Thursday, August 23, 2007

Guinea to go nuclear?

After the discovery earlier this month of major uranium reserves in the country, the Guinean government has announced that it is seeking nuclear power as an antidote to the country's energy woes. The government said it wants to start talks with the International Atomic Energy Agency.

No word yet on if the Bush administration will threaten to launch a military aggression against Guinea if they start a nuclear energy program.

The government's plan is so farcical, I don't know what to make of it. Known as 'the water tower of West Africa,' Guinea has enormous potential to generate hydroelectric power. But the sector has been so badly mismanaged that access to electricity is the exception, rather than the norm.

Almost comically, When a government spokesman appeared on state television to announce Guinea's intention to seek nuclear power many people would have missed the news altogether because of yet another power cut .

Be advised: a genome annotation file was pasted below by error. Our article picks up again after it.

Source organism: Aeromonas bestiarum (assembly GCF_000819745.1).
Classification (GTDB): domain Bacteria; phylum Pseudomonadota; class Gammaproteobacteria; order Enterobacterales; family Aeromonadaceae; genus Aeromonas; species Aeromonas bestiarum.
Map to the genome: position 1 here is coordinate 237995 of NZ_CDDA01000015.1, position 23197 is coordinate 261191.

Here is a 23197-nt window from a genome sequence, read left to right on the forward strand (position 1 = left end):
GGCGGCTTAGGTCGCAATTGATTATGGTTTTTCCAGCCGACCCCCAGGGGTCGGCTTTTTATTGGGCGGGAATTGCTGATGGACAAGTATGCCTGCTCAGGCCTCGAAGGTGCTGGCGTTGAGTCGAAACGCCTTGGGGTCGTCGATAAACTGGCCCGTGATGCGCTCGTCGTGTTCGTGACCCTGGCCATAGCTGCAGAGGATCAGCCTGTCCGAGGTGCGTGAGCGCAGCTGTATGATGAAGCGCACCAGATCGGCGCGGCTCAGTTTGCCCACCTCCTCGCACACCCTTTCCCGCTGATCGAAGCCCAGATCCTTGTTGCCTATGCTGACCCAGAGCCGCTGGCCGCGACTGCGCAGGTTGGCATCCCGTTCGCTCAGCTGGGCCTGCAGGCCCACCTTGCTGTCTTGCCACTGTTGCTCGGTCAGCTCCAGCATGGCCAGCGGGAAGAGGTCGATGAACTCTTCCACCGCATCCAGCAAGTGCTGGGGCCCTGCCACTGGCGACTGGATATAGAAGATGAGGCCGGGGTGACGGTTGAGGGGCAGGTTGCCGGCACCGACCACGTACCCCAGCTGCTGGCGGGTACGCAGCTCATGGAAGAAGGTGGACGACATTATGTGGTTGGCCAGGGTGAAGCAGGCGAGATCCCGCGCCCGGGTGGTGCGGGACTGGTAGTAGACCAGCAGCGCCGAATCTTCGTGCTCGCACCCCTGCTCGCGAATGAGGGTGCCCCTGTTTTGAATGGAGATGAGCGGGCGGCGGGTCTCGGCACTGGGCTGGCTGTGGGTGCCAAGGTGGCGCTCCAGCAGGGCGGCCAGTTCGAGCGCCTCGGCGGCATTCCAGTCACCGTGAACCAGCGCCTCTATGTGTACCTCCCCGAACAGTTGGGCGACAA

They can't feed their people. They can't pay soldiers. It is second most corrupt regime in the world. It presides over the 3rd most unstable country on Earth not at war. The rule of law is non-existent.

But the Guinean government thinks it can run something as dangerous as nuclear power even though it hasn't proven competent in any other area (except keeping power and money in the hands of Lansana Conté's mafia)?

Frightening indeed.

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At 12:05 PM, Blogger Lanfia80 said...

Lansana doesn't hold all the power anymore and has not since the power sharing agreement last spring. Largely the new Prime Minister does. Guinea is quite stable under the new government and it's econmomy is booming.

At 6:40 PM, Blogger Brian said...

Lanfia: I'm not sure I buy your comments. Conté may not wield much actual power anymore, primarily due to his illness. But the cabal around him has always been very powerful. It's always been an open question how much power Kouyaté actually has. And it's a pretty bold statement to say the economy's booming. Maybe only in the sense that perhaps the dramatic collapse has been slowed.


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